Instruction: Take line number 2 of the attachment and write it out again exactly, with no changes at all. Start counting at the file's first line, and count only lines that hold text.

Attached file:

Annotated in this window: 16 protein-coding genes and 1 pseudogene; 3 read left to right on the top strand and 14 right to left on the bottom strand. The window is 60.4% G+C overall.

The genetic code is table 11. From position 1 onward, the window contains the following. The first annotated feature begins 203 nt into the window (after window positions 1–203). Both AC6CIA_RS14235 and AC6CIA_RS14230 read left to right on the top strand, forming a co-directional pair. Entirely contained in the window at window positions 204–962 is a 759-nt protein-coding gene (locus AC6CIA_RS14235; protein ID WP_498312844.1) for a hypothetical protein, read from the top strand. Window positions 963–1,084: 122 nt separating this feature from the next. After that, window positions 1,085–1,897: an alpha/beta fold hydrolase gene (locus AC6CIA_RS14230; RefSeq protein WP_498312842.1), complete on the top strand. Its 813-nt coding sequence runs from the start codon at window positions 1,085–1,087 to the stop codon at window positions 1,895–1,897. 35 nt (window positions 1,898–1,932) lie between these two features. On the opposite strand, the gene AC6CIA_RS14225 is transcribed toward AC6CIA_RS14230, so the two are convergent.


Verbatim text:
The genetic code is table 11. From position 1 onward, the window contains the following. The first annotated feature begins 203 nt into the window (after window positions 1–203). Both AC6CIA_RS14235 and AC6CIA_RS14230 read left to right on the top strand, forming a co-directional pair. Entirely contained in the window at window positions 204–962 is a 759-nt protein-coding gene (locus AC6CIA_RS14235; protein ID WP_498312844.1) for a hypothetical protein, read from the top strand. Window positions 963–1,084: 122 nt separating this feature from the next. After that, window positions 1,085–1,897: an alpha/beta fold hydrolase gene (locus AC6CIA_RS14230; RefSeq protein WP_498312842.1), complete on the top strand. Its 813-nt coding sequence runs from the start codon at window positions 1,085–1,087 to the stop codon at window positions 1,895–1,897. 35 nt (window positions 1,898–1,932) lie between these two features. On the opposite strand, the gene AC6CIA_RS14225 is transcribed toward AC6CIA_RS14230, so the two are convergent.